A DECORATOR who took issue with being described as a "gay painter" has lost a court fight after a sheriff said calling someone homosexual was not defamatory.

George Cowan, who is heterosexual, had taken printing boss Mark Bennett to court in a £10,000 action after accusing his former friend of trying to blacken his name by branding him gay.

The pair were both members of a business networking group in Fife and Mr Cowan claimed he was tormented by Mr Bennett at their regular meetings.

The print shop owner would wolf whistle while his ex-friend was giving speeches and joked he was having affairs with fellow male members of the Local Business Directory (LBD) group.

Mr Bennett also sent Mr Cowan, 38, pink business cards and was accused of defacing other cards with offensive remarks.

However, a sheriff has rejected Mr Cowan's defamation case after ruling it was not defamatory to be called a homosexual.

Last night, Mr Bennett, 47, of Dunfermline, Fife, told of his delight at the outcome.

He said: "I am very happy I have won and I'm not surprised."

Mr Bennett, who used to be a stand-up comedian, insisted his remarks were just "banter" and he didn't mean to cause offence.

However, Mr Cowan argued they would lower his reputation in the eyes of other members of the business group, which included Dunfermline Athletic chairman John Yorkston, and sued for damages at Dunfermline Sheriff Court.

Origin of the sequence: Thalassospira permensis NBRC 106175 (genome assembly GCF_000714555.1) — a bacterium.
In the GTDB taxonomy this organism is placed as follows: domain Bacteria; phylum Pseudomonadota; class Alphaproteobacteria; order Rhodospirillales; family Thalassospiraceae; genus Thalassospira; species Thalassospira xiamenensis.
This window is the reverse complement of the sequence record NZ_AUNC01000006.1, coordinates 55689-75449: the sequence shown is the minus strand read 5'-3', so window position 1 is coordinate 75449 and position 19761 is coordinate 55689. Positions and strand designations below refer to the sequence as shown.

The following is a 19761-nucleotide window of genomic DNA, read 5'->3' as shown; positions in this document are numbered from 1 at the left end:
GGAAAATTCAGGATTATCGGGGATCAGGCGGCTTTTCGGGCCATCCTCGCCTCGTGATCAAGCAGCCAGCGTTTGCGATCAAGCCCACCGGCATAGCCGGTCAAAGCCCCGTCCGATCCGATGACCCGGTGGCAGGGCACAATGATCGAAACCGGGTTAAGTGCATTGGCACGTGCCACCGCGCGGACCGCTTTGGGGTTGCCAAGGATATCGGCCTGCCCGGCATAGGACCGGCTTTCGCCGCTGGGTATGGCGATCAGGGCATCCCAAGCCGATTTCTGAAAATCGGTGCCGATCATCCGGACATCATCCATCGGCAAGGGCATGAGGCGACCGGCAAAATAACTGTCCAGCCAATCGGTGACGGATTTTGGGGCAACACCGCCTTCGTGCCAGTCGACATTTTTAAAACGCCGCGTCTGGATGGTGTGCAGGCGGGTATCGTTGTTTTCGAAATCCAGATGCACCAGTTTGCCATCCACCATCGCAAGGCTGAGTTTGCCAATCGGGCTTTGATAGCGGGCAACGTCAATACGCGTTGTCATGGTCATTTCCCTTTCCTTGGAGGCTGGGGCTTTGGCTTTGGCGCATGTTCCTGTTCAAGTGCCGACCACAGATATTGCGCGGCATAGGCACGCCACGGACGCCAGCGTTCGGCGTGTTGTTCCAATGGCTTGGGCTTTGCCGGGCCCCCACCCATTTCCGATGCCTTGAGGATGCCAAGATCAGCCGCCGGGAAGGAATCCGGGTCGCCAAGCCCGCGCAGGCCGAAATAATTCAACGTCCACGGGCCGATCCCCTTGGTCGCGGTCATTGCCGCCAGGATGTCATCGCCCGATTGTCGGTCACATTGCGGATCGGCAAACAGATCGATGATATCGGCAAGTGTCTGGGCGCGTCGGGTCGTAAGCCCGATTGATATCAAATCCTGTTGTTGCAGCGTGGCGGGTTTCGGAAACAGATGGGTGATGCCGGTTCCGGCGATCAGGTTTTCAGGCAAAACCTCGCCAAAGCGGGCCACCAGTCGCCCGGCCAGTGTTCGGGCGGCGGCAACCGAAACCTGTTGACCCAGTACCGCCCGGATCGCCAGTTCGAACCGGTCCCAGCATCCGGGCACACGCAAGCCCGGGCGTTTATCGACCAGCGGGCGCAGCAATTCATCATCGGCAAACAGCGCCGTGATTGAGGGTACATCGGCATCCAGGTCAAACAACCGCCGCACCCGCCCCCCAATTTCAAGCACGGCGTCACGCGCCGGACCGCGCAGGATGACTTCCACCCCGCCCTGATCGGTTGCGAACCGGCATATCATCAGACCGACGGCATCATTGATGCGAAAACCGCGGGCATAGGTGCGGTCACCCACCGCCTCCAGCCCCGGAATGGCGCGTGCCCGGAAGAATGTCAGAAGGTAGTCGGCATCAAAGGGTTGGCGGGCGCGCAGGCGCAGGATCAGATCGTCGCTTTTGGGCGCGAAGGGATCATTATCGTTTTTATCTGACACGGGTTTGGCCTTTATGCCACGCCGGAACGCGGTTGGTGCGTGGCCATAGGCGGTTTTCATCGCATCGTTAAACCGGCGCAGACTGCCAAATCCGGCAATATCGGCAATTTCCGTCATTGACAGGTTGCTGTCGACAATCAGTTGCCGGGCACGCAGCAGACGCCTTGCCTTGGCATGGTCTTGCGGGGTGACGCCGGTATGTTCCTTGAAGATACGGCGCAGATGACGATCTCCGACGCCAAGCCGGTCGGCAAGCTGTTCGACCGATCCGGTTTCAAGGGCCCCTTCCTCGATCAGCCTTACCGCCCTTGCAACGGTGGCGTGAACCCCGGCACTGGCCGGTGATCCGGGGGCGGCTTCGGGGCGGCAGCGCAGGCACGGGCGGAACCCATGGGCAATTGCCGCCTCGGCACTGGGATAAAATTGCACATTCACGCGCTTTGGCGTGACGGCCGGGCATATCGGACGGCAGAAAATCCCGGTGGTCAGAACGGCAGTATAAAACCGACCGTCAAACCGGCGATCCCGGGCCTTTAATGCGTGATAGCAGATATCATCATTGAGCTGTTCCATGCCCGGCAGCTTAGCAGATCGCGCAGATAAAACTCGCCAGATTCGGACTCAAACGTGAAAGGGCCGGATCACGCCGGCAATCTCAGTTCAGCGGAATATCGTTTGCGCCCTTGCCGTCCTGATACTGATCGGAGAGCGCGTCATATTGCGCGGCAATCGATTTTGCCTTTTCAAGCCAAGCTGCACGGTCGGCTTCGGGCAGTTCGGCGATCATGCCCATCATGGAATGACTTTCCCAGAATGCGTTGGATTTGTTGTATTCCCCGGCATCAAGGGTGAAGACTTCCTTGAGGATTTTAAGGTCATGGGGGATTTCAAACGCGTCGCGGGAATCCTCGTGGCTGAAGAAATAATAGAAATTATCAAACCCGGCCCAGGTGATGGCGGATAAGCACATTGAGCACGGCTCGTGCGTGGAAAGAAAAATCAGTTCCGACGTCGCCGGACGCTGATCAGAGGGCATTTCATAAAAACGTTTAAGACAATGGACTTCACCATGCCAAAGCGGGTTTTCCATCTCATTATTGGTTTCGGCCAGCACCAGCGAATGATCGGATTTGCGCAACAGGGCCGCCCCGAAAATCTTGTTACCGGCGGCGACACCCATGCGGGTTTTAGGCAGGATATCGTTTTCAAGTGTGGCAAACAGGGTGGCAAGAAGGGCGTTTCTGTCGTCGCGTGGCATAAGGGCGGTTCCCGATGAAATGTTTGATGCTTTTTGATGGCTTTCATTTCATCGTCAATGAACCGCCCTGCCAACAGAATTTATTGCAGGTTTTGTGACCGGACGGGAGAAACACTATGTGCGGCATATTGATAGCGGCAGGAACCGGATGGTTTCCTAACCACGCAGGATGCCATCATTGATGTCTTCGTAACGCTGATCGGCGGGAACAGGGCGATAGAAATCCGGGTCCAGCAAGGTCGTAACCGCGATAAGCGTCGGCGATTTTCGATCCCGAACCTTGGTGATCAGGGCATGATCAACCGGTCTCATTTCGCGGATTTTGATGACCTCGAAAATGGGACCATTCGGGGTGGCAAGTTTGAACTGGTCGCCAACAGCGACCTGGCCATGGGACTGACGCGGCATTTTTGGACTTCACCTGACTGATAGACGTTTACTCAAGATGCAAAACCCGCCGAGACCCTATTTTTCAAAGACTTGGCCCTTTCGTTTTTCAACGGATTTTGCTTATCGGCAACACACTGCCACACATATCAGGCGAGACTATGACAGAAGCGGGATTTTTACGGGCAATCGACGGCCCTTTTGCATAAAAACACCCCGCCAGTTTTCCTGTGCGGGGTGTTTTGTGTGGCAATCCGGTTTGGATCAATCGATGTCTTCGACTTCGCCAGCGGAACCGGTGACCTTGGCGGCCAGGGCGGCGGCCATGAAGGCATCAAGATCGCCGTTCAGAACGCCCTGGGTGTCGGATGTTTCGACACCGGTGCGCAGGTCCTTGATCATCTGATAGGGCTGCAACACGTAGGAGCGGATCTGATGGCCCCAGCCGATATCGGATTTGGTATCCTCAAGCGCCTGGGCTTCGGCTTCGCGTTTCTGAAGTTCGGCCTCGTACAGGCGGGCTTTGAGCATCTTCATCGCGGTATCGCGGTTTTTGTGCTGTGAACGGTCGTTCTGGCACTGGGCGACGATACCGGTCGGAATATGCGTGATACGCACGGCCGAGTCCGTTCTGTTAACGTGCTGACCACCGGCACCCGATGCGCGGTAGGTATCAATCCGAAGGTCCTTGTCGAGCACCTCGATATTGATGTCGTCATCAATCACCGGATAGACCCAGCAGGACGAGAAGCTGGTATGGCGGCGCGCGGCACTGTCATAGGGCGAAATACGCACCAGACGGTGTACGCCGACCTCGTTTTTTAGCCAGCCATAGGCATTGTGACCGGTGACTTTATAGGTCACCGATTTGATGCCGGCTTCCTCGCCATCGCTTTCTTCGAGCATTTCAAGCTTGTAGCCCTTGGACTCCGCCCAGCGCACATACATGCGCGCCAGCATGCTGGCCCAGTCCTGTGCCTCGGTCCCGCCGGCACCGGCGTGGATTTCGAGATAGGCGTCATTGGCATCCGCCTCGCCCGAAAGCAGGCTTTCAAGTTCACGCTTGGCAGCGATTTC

Sheriff Kenneth McGowan said the painter and decorator's reputation had not been damaged by the remarks.

He said: "Times have moved on. Homosexuality is not illegal. On the contrary, the rights of homosexuals are widely protected by the law. There are many people in public life in Scotland and the UK who are openly homosexual.

"Looked at in that way, it is difficult to see how an imputation of homosexuality could be defamatory.

"There was no evidence that the defender's characterisation of the pursuer was taken seriously by those who heard it.

"By this I mean that they did not take from the defender's comments that the pursuer was, in fact, homosexual."

Sheriff McGowan also ruled there was not enough evidence to conclude Mr Bennett had distributed derogatory business cards smearing Mr Cowan as a paedophile.

However, he did criticise the print shop owner for publicly humiliating his rival and said the case was "deeply regrettable".

He added: "The pursuer has lost this case. Nevertheless, the defender does not come out of this dispute smelling of roses.

"The impression given by the defender in evidence was he was a joker, full of joie de vivre.

"Yet it is clear the pursuer and a number of other members of LBD were deeply uncomfortable with the defender's behaviour.

"One is driven to the conclusion either the defender was aware of this discomfort, yet deliberately persisted with the 'banter' in the face of it or that he was unaware of it, which says little for his awareness of the impact of his actions on those around him and suggests he badly misread the situation.

"He must bear some responsibility for the destruction of what had, apparently, been a good and friendly relationship. That, and the consequences of this litigation, are deeply regrettable."

Mr Cowan, who was expelled from the business group after raising the legal action, said: "I want to read the judgment in full before I say anything."